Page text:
services. For a while, as a result of attending one of these schools, I was assigned to an ‘on call’
Nuclear Response Team. Fortunately, nobody dropped any nuclear weapons, accidentally or
otherwise, during that time and I was never called out.
I also received the Naval Enlisted Code for a Disaster Recovery Specialist which designation I
carried until I retired. What makes me an ‘expert’ in Disaster Recovery? Other than the above,
there isn’t much. I have survived and recovered from a major earthquake (one of the benefits of
living in Southern California). Fortunately, my damage was minimal.
Over the course of my military career, a good part of which was involved in disaster recovery, I
have learned that there are three essentials for each and every recovery: personnel, equipment and
supplies. Also, I learned that these personnel, with their equipment and supplies must arrive at the
disaster scene in a specific order. But I am getting ahead of myself.

Personnel – Equipment – Supplies

(When referring to people, I will quite often refer to them as ‘men’ or ‘he’ or some
other male gender term. Please do not take offence or draw any assumptions from this
usage. Writing ‘he or she’ instead of just ‘he’ is, to my mind, clumsy and makes for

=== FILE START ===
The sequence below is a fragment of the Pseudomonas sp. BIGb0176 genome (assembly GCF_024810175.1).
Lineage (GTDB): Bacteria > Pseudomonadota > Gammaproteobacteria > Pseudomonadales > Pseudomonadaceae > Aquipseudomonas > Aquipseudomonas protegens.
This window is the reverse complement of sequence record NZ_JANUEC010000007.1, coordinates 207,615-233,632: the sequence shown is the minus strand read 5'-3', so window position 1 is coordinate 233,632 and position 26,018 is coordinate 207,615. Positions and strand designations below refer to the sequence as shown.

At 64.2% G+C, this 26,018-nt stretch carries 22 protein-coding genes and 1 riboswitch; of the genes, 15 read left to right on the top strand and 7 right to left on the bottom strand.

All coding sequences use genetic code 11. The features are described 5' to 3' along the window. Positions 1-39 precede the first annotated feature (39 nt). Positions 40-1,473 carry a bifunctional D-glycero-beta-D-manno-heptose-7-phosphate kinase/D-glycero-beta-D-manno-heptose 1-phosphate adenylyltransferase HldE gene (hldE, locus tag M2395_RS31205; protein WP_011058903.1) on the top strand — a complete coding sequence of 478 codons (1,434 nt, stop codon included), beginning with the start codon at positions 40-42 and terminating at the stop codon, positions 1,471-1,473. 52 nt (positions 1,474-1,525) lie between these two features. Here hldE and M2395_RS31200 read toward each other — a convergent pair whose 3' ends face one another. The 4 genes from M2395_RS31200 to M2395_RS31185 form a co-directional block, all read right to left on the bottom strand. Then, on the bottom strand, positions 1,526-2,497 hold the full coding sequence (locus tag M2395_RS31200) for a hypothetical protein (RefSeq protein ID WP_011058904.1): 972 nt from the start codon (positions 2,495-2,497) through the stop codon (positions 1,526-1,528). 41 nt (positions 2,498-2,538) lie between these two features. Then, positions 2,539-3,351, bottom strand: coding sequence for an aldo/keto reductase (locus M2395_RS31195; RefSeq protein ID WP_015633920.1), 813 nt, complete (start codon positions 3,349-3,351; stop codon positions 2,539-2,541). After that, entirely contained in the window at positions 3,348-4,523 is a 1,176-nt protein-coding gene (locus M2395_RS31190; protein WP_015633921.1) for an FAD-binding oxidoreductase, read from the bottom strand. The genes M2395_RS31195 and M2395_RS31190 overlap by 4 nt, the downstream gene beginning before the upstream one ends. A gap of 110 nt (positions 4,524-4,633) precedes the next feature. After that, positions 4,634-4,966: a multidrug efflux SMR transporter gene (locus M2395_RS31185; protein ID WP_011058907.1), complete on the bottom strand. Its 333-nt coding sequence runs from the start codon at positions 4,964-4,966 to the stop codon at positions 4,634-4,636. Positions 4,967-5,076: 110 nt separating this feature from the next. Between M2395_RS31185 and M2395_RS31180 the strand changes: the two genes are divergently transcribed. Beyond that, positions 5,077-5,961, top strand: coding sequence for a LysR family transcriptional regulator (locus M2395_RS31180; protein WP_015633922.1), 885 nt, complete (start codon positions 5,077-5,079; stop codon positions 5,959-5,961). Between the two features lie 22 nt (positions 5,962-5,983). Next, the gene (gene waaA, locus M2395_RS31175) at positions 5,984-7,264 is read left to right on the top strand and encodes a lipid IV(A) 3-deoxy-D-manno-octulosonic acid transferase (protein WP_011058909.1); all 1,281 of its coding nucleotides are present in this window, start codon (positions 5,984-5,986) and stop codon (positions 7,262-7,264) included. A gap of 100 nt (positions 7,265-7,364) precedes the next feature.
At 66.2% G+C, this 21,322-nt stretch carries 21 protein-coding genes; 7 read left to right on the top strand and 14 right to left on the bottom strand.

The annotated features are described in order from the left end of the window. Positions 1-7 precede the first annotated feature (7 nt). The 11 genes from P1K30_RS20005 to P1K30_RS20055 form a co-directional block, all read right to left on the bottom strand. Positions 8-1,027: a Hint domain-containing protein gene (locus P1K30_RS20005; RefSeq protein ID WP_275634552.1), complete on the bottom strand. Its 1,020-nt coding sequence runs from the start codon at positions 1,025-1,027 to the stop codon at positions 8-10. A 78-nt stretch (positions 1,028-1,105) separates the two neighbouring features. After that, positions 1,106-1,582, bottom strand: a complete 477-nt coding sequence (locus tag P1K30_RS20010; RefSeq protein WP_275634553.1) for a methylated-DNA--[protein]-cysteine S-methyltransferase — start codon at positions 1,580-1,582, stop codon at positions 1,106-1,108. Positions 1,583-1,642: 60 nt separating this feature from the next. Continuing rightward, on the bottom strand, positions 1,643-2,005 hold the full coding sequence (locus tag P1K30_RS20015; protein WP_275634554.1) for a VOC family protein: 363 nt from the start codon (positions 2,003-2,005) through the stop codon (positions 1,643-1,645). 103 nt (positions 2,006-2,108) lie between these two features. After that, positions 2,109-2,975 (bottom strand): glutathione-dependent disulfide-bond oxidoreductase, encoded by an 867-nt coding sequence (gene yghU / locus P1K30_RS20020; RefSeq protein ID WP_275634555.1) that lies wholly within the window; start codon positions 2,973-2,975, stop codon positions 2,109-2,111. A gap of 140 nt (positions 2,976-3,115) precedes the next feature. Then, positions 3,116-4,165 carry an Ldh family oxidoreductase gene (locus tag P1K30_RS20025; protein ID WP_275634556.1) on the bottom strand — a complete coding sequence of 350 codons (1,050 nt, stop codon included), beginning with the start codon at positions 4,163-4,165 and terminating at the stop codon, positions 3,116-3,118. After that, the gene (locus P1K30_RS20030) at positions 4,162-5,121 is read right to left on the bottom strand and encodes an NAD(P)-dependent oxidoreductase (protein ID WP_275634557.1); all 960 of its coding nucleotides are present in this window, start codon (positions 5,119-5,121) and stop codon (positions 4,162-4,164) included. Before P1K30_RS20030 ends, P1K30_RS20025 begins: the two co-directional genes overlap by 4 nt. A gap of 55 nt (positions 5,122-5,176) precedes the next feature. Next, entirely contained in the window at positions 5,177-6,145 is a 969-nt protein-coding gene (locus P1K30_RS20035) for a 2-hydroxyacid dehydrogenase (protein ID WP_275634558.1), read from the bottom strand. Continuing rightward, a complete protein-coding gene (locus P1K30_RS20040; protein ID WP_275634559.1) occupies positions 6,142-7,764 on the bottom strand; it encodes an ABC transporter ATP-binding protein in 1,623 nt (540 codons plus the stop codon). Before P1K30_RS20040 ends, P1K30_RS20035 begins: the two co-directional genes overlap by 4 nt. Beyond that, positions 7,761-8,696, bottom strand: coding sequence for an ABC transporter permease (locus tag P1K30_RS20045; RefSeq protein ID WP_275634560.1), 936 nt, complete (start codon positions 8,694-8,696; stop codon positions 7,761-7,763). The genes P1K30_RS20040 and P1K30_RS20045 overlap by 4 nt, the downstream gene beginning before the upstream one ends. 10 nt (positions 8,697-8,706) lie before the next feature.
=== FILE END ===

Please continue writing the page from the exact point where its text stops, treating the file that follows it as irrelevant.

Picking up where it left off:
awkward reading. In Disaster Recovery, sex, with few exceptions, is unimportant.
Getting the job done is important and it doesn’t make any difference which, male or
female, does it.)
People at the disaster scene should be divided into two main groups. There are the people who
were there before the disaster (victims) and the people who were sent to aid the recovery
(rescuers). This article is mainly about rescuers. Who is needed and when are they needed. During
this article, I will quite often refer to victims as survivors, refugees or some other such term.
Personnel, equipment and supplies are brought to the disaster scene from some other place,
probably from several places. There will be very few of these present at the disaster scene and
cannot be counted on to be of much use in the rescue. If they are there, by all means put them to
use but don’t count on their being anything available. Assume that everything needed for recovery
will have to be brought to the area from somewhere outside the disaster area.  
Personnel, for the most part, are skilled in specific areas and are sent to the disaster area to do
their specialty. If there is no immediate requirement for that person to act in their specialty, have
them go somewhere away from the scene and rest. They will be needed and will need to be ready
to continue working in their specialty.
One of the big problems at all disaster recovery scenes is the misuse of personnel. There is no
such thing as ‘make work’ or ‘busy work’ at a disaster scene for those personnel brought in from
outside.
(Sometimes victims can be put to work with two benefits: it gives them
something to do and it aids the recovery. Nothing too complicated but something
simple like shoveling rubble into a wheelbarrow, unless they have specific skills.)
Each and every rescuer brought to the scene is there to perform a specific task. If the person is
not doing their specific task or providing valuable assistance to another rescuer performing their